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Now, not taking that into consideration, I really enjoyed this book and seeing how many school districts around the country have been able to come together to make some specific changes that have had such expansive positive impact on student achievement in their buildings. It seems that the whole quantitative measure of success for a district seems to hinge on a variety of situations that make the schools that are implementing a variety of successful strategies, but likely work as an economic, cultural, social, ethnic, and geographic biome that is not directly translatable to other schools. As a matter of fact, the entire opening introduction focuses on Massachusetts and what they are doing well and why it is working – but I am not sure that that analysis is entirely true, but only works on average with the state as a whole using a publicly funded, original assessment tool. As they switch to PARCC and the entire system is changed (well, if that happens) to a private institution that will receive millions of dollars of state funding for some arbitrary test that everyone adds value to, I do wonder what this will look like in its immediate implementation... If it is not arbitrary and truly standardized, we should see the same numbers, right?
Meanwhile there are probably many low-income, depressed areas of Massachusetts that look just like the states that are mostly low-income and depressed, and that takes all of those elements that make up the biome and really throws it out the window because it is the same and it is meeting the criteria at a different volume. This makes the Massachusetts statements largely moot considering that the statistics are the exact same, save for the fact that we have less of that happening per capita than other states. This is the problem with anecdotal evidence – it is only fact as far as the anecdote takes us.
The thing that is unfortunate about the whole book, though, is that it is entirely a story. It is a well told story about schools that have done some great things – and these things can be identified into some very specific things that schools can do to increase achievement. It is also A truth, not THE truth. This editorial from Huff Post Politics actually sums it up nicely, considering that there are some specific things the schools are doing well, but measuring that success is by far a great deal more difficult than just taking a standardized test in a poor town that seems to be segregated form a great deal of the major problems that bigger cities with the same issues face: http://www.huffingtonpost.com/gerald-bracey/its-being-done-oh-really_b_63067.html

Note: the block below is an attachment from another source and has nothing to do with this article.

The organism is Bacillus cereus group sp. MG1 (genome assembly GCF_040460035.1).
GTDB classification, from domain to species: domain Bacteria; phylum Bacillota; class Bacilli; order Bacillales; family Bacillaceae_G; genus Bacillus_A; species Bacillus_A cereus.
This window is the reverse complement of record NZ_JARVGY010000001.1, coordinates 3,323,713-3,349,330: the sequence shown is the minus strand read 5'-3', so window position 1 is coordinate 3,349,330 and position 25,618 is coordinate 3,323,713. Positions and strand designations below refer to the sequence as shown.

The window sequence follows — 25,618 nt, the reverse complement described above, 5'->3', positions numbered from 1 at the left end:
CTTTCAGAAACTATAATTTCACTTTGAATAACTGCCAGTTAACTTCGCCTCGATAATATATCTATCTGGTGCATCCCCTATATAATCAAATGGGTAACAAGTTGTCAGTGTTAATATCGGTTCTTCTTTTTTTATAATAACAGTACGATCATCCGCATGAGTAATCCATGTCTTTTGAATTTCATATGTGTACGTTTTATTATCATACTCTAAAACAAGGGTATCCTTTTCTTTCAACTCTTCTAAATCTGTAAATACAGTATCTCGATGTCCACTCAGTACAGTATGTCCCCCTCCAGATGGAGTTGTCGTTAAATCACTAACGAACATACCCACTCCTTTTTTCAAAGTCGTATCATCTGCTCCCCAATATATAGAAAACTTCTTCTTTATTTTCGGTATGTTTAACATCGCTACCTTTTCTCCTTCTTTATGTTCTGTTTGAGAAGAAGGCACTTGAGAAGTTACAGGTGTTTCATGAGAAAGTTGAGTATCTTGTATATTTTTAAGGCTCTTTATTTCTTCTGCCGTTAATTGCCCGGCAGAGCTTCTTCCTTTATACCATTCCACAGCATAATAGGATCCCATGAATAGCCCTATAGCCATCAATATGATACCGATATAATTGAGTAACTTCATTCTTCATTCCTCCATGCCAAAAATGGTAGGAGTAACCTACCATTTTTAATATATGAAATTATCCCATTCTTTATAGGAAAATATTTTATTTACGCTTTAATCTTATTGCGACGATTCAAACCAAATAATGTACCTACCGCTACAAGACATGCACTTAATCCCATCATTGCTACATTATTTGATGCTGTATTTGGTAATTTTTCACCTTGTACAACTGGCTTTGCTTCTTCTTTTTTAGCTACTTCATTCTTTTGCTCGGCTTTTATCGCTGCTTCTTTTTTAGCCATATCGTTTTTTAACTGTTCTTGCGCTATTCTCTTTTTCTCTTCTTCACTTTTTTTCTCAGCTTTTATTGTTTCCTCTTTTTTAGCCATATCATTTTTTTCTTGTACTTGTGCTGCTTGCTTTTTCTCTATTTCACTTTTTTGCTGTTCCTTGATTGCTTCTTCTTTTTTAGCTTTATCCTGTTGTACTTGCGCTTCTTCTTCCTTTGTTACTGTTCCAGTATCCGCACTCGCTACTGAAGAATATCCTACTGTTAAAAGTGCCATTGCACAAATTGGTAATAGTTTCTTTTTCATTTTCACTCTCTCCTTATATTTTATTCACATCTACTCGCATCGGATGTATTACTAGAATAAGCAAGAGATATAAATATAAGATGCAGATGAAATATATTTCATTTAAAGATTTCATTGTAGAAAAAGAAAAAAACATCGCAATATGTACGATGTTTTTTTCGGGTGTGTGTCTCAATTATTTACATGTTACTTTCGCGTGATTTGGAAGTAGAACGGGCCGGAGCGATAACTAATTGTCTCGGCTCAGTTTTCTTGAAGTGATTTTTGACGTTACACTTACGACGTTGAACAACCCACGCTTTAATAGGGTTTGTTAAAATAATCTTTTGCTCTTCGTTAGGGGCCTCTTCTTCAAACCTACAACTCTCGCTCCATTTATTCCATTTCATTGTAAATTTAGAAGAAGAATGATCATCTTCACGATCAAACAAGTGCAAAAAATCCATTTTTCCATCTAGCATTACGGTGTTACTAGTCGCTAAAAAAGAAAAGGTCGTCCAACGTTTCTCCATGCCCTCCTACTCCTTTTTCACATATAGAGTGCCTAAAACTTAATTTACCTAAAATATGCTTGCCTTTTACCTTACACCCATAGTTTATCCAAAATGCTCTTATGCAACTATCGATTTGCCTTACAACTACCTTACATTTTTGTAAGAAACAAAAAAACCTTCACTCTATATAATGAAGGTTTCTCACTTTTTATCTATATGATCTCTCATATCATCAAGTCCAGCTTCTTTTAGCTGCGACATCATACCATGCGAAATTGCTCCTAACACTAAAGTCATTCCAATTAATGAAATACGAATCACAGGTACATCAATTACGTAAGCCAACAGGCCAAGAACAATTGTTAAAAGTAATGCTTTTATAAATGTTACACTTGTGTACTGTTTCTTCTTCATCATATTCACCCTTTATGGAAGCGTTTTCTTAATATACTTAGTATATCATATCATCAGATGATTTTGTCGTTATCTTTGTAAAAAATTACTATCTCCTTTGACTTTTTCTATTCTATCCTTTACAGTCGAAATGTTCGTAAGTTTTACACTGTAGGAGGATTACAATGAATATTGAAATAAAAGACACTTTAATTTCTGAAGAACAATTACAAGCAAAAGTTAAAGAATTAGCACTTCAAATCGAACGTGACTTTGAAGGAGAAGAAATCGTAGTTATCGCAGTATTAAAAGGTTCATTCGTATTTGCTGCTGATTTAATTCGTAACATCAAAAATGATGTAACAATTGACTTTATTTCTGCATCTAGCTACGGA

While I liked this book, I guess my point is that there is a lot missing from the information presented, not just about the schools presented, but also about the problems in education on a more macro scale. Furthermore, there is really nothing that someone reading this book should be taking as the end all be all strategy for turning their school around. Most of the successes that are here are very specific to the schools that are presented, and only a fraction of the many, many problems in low income and urban populations could be solved using similar tactics to these. It is almost like, rather than an instruction or technical manual on how to turn schools around, this would have better been written and marketed as a narrative.
Richard Whitmire, author, Why Boys Fail.